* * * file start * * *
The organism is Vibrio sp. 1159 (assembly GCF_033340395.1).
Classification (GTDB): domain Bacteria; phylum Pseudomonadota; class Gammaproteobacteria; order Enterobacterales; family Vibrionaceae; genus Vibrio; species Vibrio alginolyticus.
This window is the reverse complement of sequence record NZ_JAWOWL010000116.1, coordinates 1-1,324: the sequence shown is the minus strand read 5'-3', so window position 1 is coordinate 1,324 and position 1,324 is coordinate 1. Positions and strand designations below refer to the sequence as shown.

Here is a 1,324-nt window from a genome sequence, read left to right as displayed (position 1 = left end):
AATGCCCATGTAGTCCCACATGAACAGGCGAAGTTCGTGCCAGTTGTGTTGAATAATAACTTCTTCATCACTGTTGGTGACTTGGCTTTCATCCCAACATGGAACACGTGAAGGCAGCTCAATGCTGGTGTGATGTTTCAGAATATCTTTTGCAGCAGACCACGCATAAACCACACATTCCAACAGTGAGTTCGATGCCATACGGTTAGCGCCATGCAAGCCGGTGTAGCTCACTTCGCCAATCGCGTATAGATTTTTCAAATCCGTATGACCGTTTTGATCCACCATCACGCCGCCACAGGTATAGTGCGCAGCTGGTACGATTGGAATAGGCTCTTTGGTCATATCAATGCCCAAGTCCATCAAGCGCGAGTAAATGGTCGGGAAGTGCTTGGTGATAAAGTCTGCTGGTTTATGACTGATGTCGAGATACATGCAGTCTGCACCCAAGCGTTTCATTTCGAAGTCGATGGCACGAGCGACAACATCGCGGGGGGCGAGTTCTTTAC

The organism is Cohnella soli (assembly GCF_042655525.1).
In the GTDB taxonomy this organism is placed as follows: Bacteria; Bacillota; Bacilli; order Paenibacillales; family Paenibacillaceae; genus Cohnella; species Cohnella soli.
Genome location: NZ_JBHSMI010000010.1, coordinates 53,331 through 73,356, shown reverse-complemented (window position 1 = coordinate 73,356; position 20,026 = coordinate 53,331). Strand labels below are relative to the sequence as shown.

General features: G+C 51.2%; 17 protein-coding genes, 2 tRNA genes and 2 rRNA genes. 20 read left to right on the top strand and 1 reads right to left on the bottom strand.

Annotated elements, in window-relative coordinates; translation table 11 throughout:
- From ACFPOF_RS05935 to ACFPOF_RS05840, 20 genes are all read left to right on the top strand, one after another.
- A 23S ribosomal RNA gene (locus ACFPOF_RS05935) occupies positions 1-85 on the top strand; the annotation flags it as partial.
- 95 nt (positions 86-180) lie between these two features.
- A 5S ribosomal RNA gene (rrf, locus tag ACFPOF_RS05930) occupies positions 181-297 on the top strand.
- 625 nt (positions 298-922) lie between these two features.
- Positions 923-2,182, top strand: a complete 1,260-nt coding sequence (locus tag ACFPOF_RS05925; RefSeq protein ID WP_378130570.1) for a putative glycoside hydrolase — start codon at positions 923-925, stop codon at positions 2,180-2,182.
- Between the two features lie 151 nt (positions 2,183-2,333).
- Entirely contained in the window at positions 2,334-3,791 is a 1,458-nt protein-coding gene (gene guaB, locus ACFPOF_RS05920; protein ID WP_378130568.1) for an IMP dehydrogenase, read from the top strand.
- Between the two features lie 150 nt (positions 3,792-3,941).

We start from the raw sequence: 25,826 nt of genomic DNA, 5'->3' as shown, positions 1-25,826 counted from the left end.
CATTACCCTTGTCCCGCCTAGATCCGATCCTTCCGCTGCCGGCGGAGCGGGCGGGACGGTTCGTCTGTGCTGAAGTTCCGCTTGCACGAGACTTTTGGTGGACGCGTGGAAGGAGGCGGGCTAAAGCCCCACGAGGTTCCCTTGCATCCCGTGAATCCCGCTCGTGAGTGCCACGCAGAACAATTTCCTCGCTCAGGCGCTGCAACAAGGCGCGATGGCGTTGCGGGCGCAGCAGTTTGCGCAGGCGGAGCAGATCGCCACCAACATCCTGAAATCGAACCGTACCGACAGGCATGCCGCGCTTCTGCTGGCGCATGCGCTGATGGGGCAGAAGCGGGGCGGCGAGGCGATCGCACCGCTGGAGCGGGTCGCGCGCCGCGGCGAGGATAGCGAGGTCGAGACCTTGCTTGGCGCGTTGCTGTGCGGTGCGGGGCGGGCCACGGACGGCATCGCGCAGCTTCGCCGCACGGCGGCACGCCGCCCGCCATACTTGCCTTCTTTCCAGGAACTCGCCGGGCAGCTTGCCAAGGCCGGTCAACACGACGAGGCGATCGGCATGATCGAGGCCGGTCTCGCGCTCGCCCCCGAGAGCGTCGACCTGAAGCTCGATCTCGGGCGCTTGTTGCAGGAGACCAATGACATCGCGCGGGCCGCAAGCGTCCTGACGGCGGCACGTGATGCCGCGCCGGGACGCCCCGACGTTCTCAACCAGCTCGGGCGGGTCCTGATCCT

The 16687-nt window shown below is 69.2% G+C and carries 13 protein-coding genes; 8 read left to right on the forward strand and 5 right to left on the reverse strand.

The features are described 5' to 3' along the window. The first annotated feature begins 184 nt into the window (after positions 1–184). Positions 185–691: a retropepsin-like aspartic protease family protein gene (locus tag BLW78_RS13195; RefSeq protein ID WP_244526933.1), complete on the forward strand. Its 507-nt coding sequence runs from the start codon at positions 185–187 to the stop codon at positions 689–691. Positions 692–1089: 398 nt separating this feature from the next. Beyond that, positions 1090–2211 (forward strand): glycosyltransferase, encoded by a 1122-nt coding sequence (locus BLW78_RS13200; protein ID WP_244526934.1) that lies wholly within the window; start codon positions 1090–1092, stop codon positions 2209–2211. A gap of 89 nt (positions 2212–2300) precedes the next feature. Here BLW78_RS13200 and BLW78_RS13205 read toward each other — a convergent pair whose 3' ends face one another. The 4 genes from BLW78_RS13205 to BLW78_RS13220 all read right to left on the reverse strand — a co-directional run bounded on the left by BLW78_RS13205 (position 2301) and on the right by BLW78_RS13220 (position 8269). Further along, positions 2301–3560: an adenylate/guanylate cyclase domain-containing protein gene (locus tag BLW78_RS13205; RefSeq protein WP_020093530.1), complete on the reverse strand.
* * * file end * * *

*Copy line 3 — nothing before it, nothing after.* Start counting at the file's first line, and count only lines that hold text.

This window is the reverse complement of sequence record NZ_JAWOWL010000116.1, coordinates 1-1,324: the sequence shown is the minus strand read 5'-3', so window position 1 is coordinate 1,324 and position 1,324 is coordinate 1. Positions and strand designations below refer to the sequence as shown.